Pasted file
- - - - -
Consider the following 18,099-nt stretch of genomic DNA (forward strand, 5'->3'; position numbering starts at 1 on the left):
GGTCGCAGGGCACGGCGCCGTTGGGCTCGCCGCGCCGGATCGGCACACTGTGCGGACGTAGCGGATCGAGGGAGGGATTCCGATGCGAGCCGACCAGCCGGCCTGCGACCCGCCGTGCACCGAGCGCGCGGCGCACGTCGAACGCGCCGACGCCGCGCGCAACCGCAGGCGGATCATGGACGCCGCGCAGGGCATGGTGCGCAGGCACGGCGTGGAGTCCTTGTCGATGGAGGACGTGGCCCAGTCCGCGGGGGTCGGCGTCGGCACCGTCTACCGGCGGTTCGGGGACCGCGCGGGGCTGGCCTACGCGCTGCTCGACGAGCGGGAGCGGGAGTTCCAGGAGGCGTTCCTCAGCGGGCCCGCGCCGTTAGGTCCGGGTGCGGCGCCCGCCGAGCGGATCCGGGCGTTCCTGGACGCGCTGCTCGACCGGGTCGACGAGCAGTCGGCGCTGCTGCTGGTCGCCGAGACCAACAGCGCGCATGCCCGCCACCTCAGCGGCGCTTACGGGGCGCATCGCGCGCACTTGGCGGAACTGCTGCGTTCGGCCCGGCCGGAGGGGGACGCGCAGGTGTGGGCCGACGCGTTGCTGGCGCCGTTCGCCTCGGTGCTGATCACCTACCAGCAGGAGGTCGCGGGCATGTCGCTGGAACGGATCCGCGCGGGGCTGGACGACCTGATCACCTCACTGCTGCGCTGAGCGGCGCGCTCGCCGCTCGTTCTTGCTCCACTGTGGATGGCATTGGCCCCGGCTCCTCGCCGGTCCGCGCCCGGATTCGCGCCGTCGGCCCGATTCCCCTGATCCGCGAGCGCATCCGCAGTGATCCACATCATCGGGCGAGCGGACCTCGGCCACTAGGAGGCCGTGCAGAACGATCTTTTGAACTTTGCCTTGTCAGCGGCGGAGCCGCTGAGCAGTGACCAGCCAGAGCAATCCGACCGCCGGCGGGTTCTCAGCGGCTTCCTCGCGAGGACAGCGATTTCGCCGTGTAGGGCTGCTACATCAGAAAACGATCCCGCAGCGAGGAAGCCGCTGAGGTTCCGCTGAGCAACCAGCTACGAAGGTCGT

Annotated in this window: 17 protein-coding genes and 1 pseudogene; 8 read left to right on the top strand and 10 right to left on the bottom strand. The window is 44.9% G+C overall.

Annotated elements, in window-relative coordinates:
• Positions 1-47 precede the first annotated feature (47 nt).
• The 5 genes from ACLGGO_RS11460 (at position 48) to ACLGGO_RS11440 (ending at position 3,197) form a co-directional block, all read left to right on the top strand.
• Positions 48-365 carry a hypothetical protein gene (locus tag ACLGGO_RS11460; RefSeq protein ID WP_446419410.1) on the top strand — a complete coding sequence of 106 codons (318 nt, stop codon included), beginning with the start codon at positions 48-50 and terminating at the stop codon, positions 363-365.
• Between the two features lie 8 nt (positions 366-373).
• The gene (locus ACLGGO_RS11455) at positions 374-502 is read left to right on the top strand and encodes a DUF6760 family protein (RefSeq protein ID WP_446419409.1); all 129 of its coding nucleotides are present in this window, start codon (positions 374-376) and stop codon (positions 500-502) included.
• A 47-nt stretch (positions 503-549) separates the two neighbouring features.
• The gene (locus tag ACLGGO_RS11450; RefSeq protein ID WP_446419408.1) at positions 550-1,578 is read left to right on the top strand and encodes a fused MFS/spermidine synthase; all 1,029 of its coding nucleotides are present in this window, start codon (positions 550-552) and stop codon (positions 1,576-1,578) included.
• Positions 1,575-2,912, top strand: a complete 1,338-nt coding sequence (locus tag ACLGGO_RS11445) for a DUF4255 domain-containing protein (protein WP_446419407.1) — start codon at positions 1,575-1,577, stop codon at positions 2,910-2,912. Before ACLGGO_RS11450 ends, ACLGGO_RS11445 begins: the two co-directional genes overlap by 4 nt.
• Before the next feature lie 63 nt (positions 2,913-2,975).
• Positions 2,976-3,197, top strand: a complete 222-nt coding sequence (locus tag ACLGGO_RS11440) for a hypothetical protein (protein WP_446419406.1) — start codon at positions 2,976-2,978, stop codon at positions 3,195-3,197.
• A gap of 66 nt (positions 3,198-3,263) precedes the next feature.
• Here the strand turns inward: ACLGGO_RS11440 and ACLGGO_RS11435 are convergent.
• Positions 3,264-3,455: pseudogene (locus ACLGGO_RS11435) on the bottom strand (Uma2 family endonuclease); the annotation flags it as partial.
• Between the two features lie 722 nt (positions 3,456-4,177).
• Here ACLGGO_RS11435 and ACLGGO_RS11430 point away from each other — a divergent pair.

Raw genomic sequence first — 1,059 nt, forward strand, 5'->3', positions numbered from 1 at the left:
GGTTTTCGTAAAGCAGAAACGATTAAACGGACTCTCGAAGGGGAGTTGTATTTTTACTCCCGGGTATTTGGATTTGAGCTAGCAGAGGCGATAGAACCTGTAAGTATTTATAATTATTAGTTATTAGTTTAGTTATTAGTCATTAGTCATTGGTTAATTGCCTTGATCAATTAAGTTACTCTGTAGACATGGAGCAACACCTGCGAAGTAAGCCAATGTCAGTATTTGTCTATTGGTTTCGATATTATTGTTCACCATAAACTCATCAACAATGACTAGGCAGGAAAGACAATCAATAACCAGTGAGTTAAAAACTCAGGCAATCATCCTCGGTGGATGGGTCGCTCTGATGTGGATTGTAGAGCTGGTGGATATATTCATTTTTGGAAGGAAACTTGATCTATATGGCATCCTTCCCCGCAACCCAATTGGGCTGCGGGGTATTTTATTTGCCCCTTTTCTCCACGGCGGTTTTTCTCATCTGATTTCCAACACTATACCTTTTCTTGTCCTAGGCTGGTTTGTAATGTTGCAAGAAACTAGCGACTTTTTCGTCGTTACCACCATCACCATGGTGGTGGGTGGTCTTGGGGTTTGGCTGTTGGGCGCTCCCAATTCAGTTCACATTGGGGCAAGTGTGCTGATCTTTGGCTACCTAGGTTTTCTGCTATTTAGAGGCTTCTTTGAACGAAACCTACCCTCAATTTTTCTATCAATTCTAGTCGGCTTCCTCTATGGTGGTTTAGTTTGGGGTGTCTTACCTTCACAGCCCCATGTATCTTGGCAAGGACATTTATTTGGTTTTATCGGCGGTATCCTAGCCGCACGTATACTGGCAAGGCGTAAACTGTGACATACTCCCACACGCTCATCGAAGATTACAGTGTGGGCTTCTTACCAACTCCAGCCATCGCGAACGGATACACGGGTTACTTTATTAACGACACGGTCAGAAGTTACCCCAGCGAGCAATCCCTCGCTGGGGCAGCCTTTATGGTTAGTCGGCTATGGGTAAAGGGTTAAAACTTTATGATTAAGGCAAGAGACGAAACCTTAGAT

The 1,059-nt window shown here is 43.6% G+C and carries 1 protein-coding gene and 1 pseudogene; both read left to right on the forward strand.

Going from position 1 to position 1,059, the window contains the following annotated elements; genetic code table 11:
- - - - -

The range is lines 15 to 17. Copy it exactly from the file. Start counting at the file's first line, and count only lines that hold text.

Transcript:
• A gap of 66 nt (positions 3,198-3,263) precedes the next feature.
• Here the strand turns inward: ACLGGO_RS11440 and ACLGGO_RS11435 are convergent.
• Positions 3,264-3,455: pseudogene (locus ACLGGO_RS11435) on the bottom strand (Uma2 family endonuclease); the annotation flags it as partial.